Site Build It! (SBI) is an all-in-one website creation, hosting and marketing tool from Ken Evoy’s SiteSell Inc. It makes it simple for someone to create and market their own income-producing website. I ordered SBI in March of 2008. Ultimately, I came away disappointed.
There’s a lot of hype about SBI on the internet. A Google search turns up an avalanche of positive reviews, mostly from affiliates. It’s hard to even find a negative review! Add to this that other non-affiliates say good things about it. Even blogging king Steve Pavlina strongly recommends it (and probably makes a fortune doing so).
I think the affiliates generate most of the hype—there are swarms of them out there. SiteSell relies 100% on affiliate marketing for its sales. The affiliate program offers a $75 commission per referral, lifetime renewal commissions and 2 tier income. This motivates lot of people to become affiliates and push SBI as a miracle product for creating content-based income websites. All these sales websites effectively drown out any negative reviews in the search engine results.
After my experience with SBI, I was shocked that there weren’t more negative reviews out there. This motivated me to make my own contribution.
A rare negative review
I don’t think SBI is a scam, but it’s not for everyone. The actual value in SBI is the education, not the technology. It could be useful for someone who doesn’t know much about computers or the web. But for someone capable of installing software like WordPress at their own host (which is really easy), SBI would be more of a hindrance than a help.
Here’s my point-by-point review:
I’m not sure if it’s a conscious effort on their part, but everything from SBI looks like it’s from the infancy of the web. The main SiteSell website sports a design that I would date back to the late ’90s. The administrator interface is the worst—it looks ancient (early ’90s) and it’s terribly ugly. Fortunately, these are unimportant cosmetic issues that have no bearing on the success of your website. Unfortunately, the SBI themes are no better. Unless you can make or find your own HTML/CSS design and add in the special SBI tags, you’re stuck with choosing from less than a dozen really lame and outdated themes (mid ’90s). This is a big problem, because first impressions are so important on the web.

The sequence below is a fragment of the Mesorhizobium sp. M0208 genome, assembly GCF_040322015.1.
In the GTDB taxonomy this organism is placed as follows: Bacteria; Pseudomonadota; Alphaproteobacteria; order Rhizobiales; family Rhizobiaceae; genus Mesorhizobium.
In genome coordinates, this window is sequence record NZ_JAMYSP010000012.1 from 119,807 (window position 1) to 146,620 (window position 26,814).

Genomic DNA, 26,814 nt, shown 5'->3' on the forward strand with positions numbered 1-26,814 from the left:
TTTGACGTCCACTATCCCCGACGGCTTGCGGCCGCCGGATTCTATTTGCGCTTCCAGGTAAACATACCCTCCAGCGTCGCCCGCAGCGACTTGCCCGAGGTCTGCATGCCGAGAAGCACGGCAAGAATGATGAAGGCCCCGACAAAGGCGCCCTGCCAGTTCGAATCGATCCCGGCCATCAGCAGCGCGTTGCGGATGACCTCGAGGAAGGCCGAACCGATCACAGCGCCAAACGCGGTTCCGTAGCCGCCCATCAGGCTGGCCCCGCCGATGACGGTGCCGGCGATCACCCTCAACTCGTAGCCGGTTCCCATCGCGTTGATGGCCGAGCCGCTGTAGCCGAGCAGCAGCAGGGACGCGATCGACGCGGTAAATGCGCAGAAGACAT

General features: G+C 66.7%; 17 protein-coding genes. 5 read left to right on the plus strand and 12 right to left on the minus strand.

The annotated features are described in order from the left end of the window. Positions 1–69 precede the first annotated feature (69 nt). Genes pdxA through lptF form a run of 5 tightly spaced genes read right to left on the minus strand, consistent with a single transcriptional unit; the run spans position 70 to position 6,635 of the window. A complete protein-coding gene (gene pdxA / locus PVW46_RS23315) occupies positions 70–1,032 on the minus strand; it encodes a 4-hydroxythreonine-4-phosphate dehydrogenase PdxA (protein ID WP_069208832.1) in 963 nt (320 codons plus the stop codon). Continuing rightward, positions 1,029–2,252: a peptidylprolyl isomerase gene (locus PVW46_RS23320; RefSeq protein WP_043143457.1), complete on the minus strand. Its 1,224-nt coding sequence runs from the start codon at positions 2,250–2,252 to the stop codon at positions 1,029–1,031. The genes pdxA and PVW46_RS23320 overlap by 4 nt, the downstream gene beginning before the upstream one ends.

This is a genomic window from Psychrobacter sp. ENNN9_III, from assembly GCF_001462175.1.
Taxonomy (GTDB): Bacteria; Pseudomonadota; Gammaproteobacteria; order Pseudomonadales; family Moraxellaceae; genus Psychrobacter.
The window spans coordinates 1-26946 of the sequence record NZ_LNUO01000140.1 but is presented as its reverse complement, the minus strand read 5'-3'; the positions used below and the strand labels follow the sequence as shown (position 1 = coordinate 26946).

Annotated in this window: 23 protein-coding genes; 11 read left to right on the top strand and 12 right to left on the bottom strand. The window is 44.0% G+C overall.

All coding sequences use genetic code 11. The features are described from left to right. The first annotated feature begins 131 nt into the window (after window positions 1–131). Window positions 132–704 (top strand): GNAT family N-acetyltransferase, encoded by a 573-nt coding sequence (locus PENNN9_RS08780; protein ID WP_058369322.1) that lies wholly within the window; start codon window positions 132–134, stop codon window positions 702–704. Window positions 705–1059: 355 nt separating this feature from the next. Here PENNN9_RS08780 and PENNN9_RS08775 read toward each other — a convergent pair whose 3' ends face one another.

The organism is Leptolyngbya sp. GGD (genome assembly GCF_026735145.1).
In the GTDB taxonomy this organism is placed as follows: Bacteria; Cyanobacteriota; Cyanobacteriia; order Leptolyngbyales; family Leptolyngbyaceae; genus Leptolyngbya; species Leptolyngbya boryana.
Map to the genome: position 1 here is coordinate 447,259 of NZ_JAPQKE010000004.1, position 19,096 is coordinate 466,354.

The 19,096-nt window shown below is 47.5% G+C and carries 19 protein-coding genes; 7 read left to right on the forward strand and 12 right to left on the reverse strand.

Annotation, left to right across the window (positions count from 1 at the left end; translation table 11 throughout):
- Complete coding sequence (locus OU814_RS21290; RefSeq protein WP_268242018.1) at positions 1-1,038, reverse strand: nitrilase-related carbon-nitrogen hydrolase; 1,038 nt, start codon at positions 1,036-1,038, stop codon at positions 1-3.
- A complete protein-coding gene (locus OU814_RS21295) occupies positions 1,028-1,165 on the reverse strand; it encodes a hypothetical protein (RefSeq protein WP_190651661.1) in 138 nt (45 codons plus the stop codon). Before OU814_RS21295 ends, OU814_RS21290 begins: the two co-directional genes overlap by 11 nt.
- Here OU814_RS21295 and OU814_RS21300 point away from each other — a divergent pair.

My rating: 3/25
SBI’s strength is in education. Someone who knows nothing about creating and marketing a website may find their Action Guide handy. Then again, with a bit of patience you could find all the information you need for free online (in fact, the Action Guide is free). SBI just boils it down and explains it in simple terms so you don’t have to do the research. The weekly email newsletter contains informative articles and links to good forum threads. The forums have a great reputation: there is a very helpful and supportive online community. You can even get free forum access (read-only) by signing up for the affiliate program. Yet I can’t fully endorse the educational resources: they’re often simplistic and fluffy, aimed at very novice webmasters. Personally, I would just do my own research at a few different sources. So, while there is some value in the educational resources, you can access them for free or do the research yourself.
My rating: 18/25
For market research, SBI has a useful brainstorming tool for doing keyword analysis. It uses Wordtracker‘s keyword research service (SBI users get 25 queries per year). If keyword research is important to you, you could just use Wordtracker’s free trial or subscribe for one month. Or try a free alternative like Keyword Discovery.
The built-in blogging functionality is downright awful, but you can get around it by installing whatever blogging software you want on a subdomain (eg. blog.domain.com). However, there’s a catch: SBI won’t host it, so you have to buy separate hosting.